Wednesday, February 06, 2013

Romance, Act I

Romance is one of the hardest things to write. Just look at how few popular movies have more it as more than an obligatory sub-plot, and few comics have anything more than a few panels that revolve around a decent romance. There are few romances in the comics, and even fewer when it comes to webcomics. Sure, you have a few out there, but they usually follow the Reed/Sue formula, and you rarely see the romance develop. Writers really need to have fun with romance. I really hate to say writers need to watch more romcoms, but it would help.

The classic path to romance is the same as any decent three-act play. The first act is the meeting and establishing of limits. The two potential partners meet somehow; they are introduced, they trip into each other, they meet at work, whatever. They just need to meet and realize that somehow the other person is someone special. Even if they hate each other, that is at least a beginning. It needs to be established that they are equals on some level in order for the romance to work; they need to have something that connects them, and they need to be equal in that. They can have different strengths and weakness relative to that commonality, but overall they need to be equal in that.

They also need to have equal wills. Screw feminism; they need to be able to say 'NO!" to each other in order for the romance to work. If one person walks all over the other, you have a great set-up for an abusive relationship, but not an actual romance. If they can't refuse the other, you will either end up with an office boy relationship, where one party gets the other to do anything she wants, or a physically abusive relationship, and we're not discussing those here. Without the ability to say refuse service, the relationship will eventually turn cancerous, and that's not what you want. At the same time, an inability to refuse the other does make for a great way to develop the romance, as that will develops over time. So there's something for you to debate there.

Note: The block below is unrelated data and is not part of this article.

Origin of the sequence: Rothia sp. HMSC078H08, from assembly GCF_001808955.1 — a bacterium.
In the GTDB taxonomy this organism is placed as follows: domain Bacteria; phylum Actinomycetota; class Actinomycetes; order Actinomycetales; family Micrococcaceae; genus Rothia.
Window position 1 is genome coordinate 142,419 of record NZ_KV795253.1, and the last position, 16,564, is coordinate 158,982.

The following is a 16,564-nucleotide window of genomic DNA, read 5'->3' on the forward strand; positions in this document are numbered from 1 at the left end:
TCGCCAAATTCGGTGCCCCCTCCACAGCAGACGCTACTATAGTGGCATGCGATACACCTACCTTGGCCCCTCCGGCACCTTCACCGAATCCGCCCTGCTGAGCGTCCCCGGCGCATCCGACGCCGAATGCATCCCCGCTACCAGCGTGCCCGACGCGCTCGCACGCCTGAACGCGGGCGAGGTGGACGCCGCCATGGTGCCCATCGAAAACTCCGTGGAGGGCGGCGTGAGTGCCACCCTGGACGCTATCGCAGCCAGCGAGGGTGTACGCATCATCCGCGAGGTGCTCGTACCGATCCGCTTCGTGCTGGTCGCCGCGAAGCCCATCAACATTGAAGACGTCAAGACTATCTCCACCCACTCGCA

So, if you want to start a romance, you need two characters with something in common, equality in that something, and the ability to refuse the other. Once you have established that you have your first act.